The need for high-quality implementation outcome instruments is identified as a critical gap in the implementation literature [32]. By investigating implementation climate in a Norwegian mental healthcare setting using the ICS, this study also contributes to generalizability of the scale across cultures. Furthermore, since the ICS version in our study focused on specific EBP, this study provide evidence for the psychometric properties of the ICS assessing climate for specific EBP. Yet some limitations of our study should be noted. First, even though our sample size was acceptable at the individual level, it was small at the group level. Second, our sample consisted of all clinicians receiving training in EBP assessment tools, and some clinicians receiving training in EBP treatment methods. It is unknown how not receiving training in EBP treatment methods might have influenced clinicians’ responses on implementation climate for EBPs, i.e. how relevant they might have perceived questions about specific rewards and recognition for using EBPs. Furthermore, even though the goal was that all clinicians should receive training in trauma and posttraumatic stress screening and assessment, including training of new employees (a responsibility of the clinic leader), there might have been employees that did not. Therefore, it is unknown how this might have influenced their responses on perceptions of implementation climate. Third, in our study, the item wording in the ICM items were at the individual level while the item wording of the ICS was at group/organizational level. Wording of items could influence both variability in a construct and relationship between a construct and outcome [33, 34]. As difference in item wording might contribute to assessing related, but nevertheless different constructs, it is recommended to use group referenced items, rather than individual referenced items [1].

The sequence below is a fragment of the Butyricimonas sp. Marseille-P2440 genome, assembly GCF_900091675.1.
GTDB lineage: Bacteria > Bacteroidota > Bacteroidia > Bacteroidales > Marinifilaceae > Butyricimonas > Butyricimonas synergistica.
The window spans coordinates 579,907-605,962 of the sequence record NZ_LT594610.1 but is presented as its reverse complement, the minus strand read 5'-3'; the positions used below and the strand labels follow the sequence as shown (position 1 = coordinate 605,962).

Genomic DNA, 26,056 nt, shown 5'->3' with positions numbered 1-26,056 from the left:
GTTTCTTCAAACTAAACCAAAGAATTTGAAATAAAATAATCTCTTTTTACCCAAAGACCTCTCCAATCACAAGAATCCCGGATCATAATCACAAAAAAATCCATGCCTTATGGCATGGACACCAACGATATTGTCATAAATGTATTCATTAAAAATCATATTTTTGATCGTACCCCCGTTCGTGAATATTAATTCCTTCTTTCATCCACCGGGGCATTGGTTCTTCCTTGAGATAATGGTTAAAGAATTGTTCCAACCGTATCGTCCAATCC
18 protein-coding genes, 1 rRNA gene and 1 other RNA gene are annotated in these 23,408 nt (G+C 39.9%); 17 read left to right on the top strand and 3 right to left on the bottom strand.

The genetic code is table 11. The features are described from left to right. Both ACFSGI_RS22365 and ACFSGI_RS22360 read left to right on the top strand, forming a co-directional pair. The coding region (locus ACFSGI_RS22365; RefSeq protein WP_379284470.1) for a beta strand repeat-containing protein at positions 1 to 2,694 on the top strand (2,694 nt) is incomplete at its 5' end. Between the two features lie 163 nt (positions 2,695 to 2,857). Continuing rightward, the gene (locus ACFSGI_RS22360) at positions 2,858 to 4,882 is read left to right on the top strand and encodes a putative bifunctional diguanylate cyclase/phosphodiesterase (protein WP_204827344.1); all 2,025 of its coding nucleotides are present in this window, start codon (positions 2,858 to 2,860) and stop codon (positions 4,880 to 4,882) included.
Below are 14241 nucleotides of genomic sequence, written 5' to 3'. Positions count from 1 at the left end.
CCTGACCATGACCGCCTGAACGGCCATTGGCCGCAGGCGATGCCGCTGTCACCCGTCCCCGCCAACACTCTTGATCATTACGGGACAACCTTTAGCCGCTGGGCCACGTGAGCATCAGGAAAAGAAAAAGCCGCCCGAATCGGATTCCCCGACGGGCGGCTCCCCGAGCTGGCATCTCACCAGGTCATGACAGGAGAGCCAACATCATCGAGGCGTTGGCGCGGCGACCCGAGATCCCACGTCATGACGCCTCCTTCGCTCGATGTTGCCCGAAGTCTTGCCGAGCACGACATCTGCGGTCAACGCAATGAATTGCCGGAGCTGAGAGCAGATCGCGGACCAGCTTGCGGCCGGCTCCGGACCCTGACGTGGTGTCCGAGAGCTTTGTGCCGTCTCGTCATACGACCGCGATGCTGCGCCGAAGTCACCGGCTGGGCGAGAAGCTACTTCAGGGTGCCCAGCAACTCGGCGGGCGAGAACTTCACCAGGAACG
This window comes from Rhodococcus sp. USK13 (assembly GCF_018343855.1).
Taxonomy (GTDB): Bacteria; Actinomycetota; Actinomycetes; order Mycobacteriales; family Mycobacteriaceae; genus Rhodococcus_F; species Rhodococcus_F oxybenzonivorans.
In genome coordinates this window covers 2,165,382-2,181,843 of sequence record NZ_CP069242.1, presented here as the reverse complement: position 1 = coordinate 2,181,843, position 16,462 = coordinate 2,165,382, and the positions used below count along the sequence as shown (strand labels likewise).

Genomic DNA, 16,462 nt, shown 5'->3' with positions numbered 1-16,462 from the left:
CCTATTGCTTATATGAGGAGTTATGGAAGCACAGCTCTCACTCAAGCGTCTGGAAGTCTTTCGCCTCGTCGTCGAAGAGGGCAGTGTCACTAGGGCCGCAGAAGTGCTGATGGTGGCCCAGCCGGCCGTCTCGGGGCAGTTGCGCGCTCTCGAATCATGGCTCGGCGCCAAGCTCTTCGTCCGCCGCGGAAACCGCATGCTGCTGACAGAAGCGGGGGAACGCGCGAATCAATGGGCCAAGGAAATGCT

In organizations that implement multiple EBPs, as in our study, further research should investigate responses of clinicians that practice EBP treatment versus those who do not, and how this might affect their perceptions of implementation climate of a specific EBP in the organization. Also, adapting the modifications to ICS suggested above would be useful to test in order to see how this would have relevance for the practice field, in addition to the research field. Future studies should also seek to measure clinicians’ actual behavior in association to implementation climate.

Conclusion